Australian butchers don’t seem to know about how to cut Viener Schnitzel. They cut it too thick. Also, they call it “flat-iron steak” for some reason. Too thin to be a steak unless you like it overcooked, and too thick for a proper melt-in-the-mouth schnitzel. However, when it is going cheap, there are other uses to which it can be put.
Such as Five Spice Beef.
Any good cut of beef will do for this recipe, but the secret is to slice it as thinly as you can. For normal cuts it is easier if the meat is partially frozen, or partially thawed, to make it easier to slice. If the meat is a cheaper cut, there is an old trick that will make it tender. You may wonder how the takeaways do it. Just add a quarter teaspoon of baking soda to the marinade. It will tenderise the meat in an hour or so.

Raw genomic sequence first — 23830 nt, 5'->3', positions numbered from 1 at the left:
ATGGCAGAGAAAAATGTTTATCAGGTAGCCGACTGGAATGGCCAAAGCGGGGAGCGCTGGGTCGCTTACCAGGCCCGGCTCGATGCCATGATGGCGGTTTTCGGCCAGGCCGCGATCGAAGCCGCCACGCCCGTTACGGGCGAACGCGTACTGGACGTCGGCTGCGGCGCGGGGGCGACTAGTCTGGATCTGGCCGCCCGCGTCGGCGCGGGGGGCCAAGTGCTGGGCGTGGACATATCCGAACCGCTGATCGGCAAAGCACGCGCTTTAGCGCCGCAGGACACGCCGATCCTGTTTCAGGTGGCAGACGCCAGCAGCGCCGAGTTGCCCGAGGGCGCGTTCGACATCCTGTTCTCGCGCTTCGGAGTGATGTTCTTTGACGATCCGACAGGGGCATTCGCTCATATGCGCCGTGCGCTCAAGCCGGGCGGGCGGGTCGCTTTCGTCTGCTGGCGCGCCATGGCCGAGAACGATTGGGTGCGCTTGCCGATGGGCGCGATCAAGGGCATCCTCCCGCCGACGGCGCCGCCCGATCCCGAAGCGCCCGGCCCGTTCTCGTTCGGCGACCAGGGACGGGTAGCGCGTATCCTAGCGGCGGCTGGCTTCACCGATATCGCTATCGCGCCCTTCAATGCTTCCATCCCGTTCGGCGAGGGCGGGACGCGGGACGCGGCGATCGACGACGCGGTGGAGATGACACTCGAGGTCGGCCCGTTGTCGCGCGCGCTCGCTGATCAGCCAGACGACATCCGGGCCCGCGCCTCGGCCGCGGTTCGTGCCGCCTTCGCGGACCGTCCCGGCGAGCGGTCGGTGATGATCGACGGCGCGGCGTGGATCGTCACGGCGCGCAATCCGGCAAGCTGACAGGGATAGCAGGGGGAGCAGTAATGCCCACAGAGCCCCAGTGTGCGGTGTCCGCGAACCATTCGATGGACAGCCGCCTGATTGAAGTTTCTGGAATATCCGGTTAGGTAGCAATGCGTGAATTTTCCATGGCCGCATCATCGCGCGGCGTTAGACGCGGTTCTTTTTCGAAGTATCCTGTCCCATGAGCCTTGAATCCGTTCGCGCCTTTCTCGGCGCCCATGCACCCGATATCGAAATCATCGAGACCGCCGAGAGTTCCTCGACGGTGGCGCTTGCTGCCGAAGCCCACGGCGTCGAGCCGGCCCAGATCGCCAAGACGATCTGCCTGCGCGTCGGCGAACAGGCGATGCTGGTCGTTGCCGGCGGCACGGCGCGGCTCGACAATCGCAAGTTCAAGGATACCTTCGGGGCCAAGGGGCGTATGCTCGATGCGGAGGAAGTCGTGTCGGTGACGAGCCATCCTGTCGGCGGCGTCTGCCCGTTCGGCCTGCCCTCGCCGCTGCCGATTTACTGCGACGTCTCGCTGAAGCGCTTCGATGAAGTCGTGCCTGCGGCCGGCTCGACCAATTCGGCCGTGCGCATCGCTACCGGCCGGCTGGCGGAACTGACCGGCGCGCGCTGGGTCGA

I had 400g of steak, which is plenty for two or three serves with rice.
In a bowl with the sliced meat I added
- two teaspoons cornflour
- One teaspoon five spice powder
- a dash of thick soy sauce
- a dash of fish sauce
- a glug of oyster sauce
- a grind of pepper
- a teaspoon of grated ginger
- Plenty of crushed garlic
- A dash of Worcestershire sauce
- baking soda if necessary
Stir all the ingredients and leave to stand at least half an hour, overnight is good, but not with the baking soda. Mush!
Cooking takes almost no time at all. Heat peanut oil in a pan or wok and quickly stir fry the meat. As it browns, add about a quarter cup of water and a cup of frozen peas.
Once the meat is cooked and the sauce thickened, there you have it. Delicious!
Serve with rice.